Arts & Entertainment

Ballads, brew at new bar

Howl at the Moon introduces another dueling piano bar into the city.

While some karaoke machines hold only a few CDs at a time, lead entertainers at Howl at the Moon memorize up to 400 songs across many genres.

“Because when I walk into a piano bar, R. Kelly is the first thing I think of,” Alex Walsh, a lead entertainer and dueling piano player, said to the audience during a Wednesday night show.

Dueling piano bars are not a new concept to Philadelphia. However, Howl at the Moon, which is located at 258 S. 15th St. in Rittenhouse and opened on Oct. 4, aims to create a more encompassing interactive music experience and revive the live music in the bar scene. The bar uses guitars, drums and keyboards, as well as two baby grand pianos. Sometimes the performers even use trash cans as instruments.

Audience members request songs to be played by the band. Songs can vary from hip hop staples such as “Ignition (Remix)” by R. Kelly, to karaoke favorites such as “Living on a Prayer” by Bon Jovi, to current radio hits such as “We Can’t Stop” by Miley Cyrus.

“[It] allows their typical customer to sing along with 90 percent of the songs,” Howl’s website says about the bar’s mission.

“There are five musicians, all playing different instruments, and they all know how to play every instrument used from bass to piano,” Katie Thomas, Howl at the Moon’s sales and events manager, as well as a Temple alumna, said. “If they don’t know a song, then they learn it on the spot.”

Most of the time, the choices aren’t left up to the performers.

“They can play anything from Billy Joel to Lady Gaga, and it’s really just up to the audience,” Thomas said.

Many performers at the bar come from other Howl at the Moon locations to bring their entertainment to Philadelphia.

Thomas said performers come from all over the nation, including San Antonio, Boston, Baltimore and New Orleans.

The dueling aspect of the piano bar begins when patrons start tipping the pianists to play their song next or stop playing a current song to play the tune they want to hear instead.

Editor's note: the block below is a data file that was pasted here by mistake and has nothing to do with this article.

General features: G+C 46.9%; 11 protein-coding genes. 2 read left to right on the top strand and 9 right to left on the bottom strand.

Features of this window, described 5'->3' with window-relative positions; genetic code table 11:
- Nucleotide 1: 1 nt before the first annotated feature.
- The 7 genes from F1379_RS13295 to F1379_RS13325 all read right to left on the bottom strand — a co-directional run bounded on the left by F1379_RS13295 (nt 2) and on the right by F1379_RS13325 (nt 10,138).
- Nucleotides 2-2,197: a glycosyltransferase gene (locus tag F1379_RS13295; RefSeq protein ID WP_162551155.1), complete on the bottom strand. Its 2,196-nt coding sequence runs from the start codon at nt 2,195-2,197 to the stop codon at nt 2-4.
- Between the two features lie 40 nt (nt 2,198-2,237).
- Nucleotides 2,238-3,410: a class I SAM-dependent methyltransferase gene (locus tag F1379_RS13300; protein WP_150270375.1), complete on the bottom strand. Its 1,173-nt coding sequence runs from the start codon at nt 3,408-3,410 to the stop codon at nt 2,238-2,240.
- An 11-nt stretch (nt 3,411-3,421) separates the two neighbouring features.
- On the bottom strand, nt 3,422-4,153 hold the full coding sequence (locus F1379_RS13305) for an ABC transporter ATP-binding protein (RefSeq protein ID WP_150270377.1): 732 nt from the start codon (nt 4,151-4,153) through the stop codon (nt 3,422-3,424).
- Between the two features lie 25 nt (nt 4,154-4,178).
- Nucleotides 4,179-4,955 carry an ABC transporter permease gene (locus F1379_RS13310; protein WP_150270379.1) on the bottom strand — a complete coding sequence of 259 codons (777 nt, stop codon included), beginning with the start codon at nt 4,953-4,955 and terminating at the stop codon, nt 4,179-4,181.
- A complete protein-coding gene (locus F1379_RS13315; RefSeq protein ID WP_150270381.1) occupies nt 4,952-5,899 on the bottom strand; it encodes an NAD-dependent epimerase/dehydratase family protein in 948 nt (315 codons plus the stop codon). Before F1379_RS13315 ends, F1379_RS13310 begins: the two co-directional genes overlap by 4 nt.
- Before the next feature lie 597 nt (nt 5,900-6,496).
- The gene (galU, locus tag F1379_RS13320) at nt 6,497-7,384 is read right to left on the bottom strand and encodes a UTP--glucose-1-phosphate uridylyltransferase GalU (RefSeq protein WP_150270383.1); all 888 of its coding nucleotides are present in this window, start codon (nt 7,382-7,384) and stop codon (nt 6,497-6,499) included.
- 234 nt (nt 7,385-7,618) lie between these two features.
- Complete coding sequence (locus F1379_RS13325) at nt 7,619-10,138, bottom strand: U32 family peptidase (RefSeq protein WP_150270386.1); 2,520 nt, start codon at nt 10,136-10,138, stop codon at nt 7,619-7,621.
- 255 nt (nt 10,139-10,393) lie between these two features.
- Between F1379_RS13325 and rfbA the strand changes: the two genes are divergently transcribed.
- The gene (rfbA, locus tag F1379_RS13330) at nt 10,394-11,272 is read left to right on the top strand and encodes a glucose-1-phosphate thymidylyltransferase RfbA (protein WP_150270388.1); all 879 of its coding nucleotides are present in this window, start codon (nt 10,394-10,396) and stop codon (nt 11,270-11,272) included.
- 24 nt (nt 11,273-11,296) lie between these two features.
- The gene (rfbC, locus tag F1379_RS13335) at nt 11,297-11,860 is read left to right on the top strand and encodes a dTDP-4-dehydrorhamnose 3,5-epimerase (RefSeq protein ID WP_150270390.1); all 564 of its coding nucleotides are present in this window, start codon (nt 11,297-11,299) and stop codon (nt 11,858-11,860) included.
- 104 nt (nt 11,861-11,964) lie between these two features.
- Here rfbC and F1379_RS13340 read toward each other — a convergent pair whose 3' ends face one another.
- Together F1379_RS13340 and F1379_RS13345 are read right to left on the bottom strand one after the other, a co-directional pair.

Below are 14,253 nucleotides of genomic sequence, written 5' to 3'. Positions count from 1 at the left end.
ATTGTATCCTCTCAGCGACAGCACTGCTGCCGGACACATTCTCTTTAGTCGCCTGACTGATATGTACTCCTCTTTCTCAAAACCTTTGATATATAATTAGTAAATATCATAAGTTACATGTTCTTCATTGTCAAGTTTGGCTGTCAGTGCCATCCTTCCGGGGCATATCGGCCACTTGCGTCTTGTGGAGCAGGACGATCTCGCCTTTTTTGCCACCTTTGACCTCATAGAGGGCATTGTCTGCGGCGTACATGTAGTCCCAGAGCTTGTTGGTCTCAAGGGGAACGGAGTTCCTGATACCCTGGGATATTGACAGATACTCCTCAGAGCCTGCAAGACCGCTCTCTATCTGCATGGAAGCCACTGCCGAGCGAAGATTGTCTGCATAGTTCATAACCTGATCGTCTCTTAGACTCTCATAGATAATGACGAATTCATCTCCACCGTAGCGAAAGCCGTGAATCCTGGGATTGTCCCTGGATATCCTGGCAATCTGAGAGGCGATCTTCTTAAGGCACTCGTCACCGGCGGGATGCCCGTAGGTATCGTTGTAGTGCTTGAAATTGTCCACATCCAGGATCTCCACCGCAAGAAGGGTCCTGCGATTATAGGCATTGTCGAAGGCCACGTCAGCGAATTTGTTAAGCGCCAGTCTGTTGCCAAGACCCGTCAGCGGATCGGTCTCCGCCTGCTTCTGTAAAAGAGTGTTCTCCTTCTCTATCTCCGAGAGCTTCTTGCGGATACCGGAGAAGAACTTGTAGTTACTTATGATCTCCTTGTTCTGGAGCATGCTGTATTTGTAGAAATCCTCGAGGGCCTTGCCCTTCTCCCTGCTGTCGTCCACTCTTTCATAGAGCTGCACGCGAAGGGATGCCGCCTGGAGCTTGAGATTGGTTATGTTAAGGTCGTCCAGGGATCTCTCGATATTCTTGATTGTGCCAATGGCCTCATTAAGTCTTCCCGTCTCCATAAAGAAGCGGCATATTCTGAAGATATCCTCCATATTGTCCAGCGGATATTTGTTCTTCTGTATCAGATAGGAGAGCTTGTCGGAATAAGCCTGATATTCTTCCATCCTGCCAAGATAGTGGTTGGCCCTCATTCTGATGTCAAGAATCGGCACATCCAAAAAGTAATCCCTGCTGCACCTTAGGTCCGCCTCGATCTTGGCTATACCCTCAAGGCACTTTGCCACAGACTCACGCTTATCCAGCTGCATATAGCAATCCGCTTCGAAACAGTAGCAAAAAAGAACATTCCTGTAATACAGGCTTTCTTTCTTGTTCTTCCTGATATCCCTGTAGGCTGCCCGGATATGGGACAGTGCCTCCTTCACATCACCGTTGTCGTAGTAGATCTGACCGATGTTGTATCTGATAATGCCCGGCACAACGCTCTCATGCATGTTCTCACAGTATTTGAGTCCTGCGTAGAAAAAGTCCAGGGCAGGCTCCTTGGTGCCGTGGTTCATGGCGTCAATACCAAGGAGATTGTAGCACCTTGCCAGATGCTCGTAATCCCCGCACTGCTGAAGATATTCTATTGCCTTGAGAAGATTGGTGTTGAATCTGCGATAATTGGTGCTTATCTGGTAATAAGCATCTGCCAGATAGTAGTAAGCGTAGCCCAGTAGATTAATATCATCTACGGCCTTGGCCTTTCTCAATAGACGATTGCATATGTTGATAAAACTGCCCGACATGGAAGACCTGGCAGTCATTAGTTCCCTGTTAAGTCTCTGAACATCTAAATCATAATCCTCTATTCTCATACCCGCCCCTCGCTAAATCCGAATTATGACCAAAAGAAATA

Small slips of paper can be found at the tables in Howl to write in requests before the show begins, but shout outs and tips are a more popular option.

Performers have to be knowledgeable in a wide variety of music so they can comply with song requests. Just being able to play the music is not the only criteria, though. Entertaining the audience is a large part of the performance, which means humor and wit are needed for the job.

“I’m not a huge pop fan, but when Katy Perry’s ‘Roar’ is performed, it’s really great,” Thomas said. “The whole band plays and they get out metal trash cans to use as drums.”

Howl at the Moon has been around since the 1990s and uses the New Orleans location as inspiration for its shows.

“The inspiration comes from the old-school duel piano shows, but Howl is more of a rock ‘n’ roll show made more entertaining with audience participation,” Thomas said.

Lines to enter the bar on weekends have been down the block, Thomas said.

“It’s been amazing,” Thomas said. “Just from word of mouth, people have really started to know us. When we were first opening, the most common thing I heard about the Philly bar scene was, ‘There’s not enough places to dance.’ At Howl, we have live music and a dance floor, but it’s not a nightclub and it really works well.”

They serve food and a variety of alcohol, from local craft beers to moonshine. The moonshine served, Midnight Moon, can be found at local liquor stores, but it still adds to Howl’s vibe.

Since Howl hopes to bring Southern charm to Philly through its New Orleans inspiration, serving moonshine is a way of expressing its Southern roots.

Moonshine used to be an outlawed drink, traditionally associated with prohibition in the South, but it has recently become a government-regulated and alcohol.

Moonshine, which is un-aged white whiskey, has gained popularity with a national movement toward smaller, local distilleries.

It is a trend Howl has picked up on and used to differentiate itself from more traditional bars.

As for the venue, Howl is set up with a stage for the band in the front, a dance floor, high tables so patrons can easily watch the show and a bar in the back.

“We’re really excited to be a part of the Philly live music scene,” Thomas said.

Sinead Cummings can be reached at sinead.cummings@temple.edu.

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